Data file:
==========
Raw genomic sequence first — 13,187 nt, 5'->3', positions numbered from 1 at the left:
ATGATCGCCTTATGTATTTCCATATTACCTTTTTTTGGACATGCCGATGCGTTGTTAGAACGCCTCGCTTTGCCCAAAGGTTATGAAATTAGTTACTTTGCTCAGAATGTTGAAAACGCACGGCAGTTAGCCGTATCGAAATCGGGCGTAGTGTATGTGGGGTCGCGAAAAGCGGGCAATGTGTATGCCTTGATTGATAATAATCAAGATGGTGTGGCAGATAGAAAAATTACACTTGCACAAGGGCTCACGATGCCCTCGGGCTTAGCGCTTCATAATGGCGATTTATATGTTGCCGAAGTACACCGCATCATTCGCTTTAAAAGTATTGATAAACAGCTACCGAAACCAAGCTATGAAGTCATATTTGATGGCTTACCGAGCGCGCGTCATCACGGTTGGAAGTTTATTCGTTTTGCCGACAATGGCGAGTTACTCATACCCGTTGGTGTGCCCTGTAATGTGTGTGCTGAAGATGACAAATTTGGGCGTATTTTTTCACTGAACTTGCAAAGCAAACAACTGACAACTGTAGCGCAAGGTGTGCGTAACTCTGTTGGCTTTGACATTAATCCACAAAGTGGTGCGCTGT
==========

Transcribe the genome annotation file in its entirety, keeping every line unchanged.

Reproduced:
Raw genomic sequence first — 13,187 nt, 5'->3', positions numbered from 1 at the left:
ATGATCGCCTTATGTATTTCCATATTACCTTTTTTTGGACATGCCGATGCGTTGTTAGAACGCCTCGCTTTGCCCAAAGGTTATGAAATTAGTTACTTTGCTCAGAATGTTGAAAACGCACGGCAGTTAGCCGTATCGAAATCGGGCGTAGTGTATGTGGGGTCGCGAAAAGCGGGCAATGTGTATGCCTTGATTGATAATAATCAAGATGGTGTGGCAGATAGAAAAATTACACTTGCACAAGGGCTCACGATGCCCTCGGGCTTAGCGCTTCATAATGGCGATTTATATGTTGCCGAAGTACACCGCATCATTCGCTTTAAAAGTATTGATAAACAGCTACCGAAACCAAGCTATGAAGTCATATTTGATGGCTTACCGAGCGCGCGTCATCACGGTTGGAAGTTTATTCGTTTTGCCGACAATGGCGAGTTACTCATACCCGTTGGTGTGCCCTGTAATGTGTGTGCTGAAGATGACAAATTTGGGCGTATTTTTTCACTGAACTTGCAAAGCAAACAACTGACAACTGTAGCGCAAGGTGTGCGTAACTCTGTTGGCTTTGACATTAATCCACAAAGTGGTGCGCTGT